data Invoked-By-Bind {a : Set} : Comp a -> Comp a -> (a -> Comp a) -> Set where
  invokes-prev : forall {m f} -> Invoked-By-Bind m m f
  invokes-fun : forall {m f x} -> m ↓= x -> Invoked-By-Bind (f x) m f

invoked-by : {a : Set} -> Comp a -> Comp a -> Set
invoked-by m (return x) = ⊥
invoked-by m (n ⟩⟩= f) = Invoked-By-Bind m n f

Indeed, return x consists of no sub-computations, therefore invoked-by m (return x) is an empty relation. On the other hand, there are two possibilities invoked-by m (n ⟩⟩= f), represented by the two cases of Invoked-By.

Termination Proof

The lengthy discussion above is of more than pedantic interest. While the mutually exclusive indexed type definitions may look rather confusing to some, the effort pays off when we prove properties about them. Redoing the exercises in the previous post using the new definitions, the first good news is that the definitions of Safe, ↓-safe, eval-safe, and eval stay almost the same. Second, we no longer have to split the termination proofs into pairs.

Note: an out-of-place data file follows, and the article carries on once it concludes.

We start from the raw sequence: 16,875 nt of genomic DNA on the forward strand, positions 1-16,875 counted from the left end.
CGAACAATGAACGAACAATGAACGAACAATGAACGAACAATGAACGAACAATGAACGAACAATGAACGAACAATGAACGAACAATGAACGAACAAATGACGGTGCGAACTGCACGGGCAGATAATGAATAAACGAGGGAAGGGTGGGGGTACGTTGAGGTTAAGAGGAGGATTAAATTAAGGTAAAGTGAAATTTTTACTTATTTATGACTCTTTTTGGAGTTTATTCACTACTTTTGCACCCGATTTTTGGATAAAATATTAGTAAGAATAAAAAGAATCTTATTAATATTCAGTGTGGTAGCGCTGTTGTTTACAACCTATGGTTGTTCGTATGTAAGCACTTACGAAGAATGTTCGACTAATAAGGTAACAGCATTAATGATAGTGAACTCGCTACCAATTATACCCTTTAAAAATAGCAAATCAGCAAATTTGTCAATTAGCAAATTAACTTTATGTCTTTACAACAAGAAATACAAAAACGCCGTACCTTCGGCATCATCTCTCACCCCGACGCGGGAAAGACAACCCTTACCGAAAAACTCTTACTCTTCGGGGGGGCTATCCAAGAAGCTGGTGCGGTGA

Take for example the McCarthian Maximum function:

f : ℕ -> ℕ -> Comp ℕ
f k n with k ≤′′? n
... | inj₁ k≤n ~ return n
... | inj₂ n<k ~ f k (suc n) ⟩⟩= \x -> f k x

Its termination proof is based on two lemmas, together they state that f k n terminates with the maximum of k and n:

k≤n⇒fkn↓=n : forall k n -> k ≤′′ n -> f k n ↓= n
k≤n⇒fkn↓=n k n k≤n with k ≤′′? n
... | inj₁ _ = ↓=-return
... | inj₂ n<k = ⊥-elim (¬[m<n∧n≤m] (n<k , k≤n))

n<k⇒fkn↓=k : forall k n -> n <′′ k -> f k n ↓= k
n<k⇒fkn↓=k k n n<k with k ≤′′? n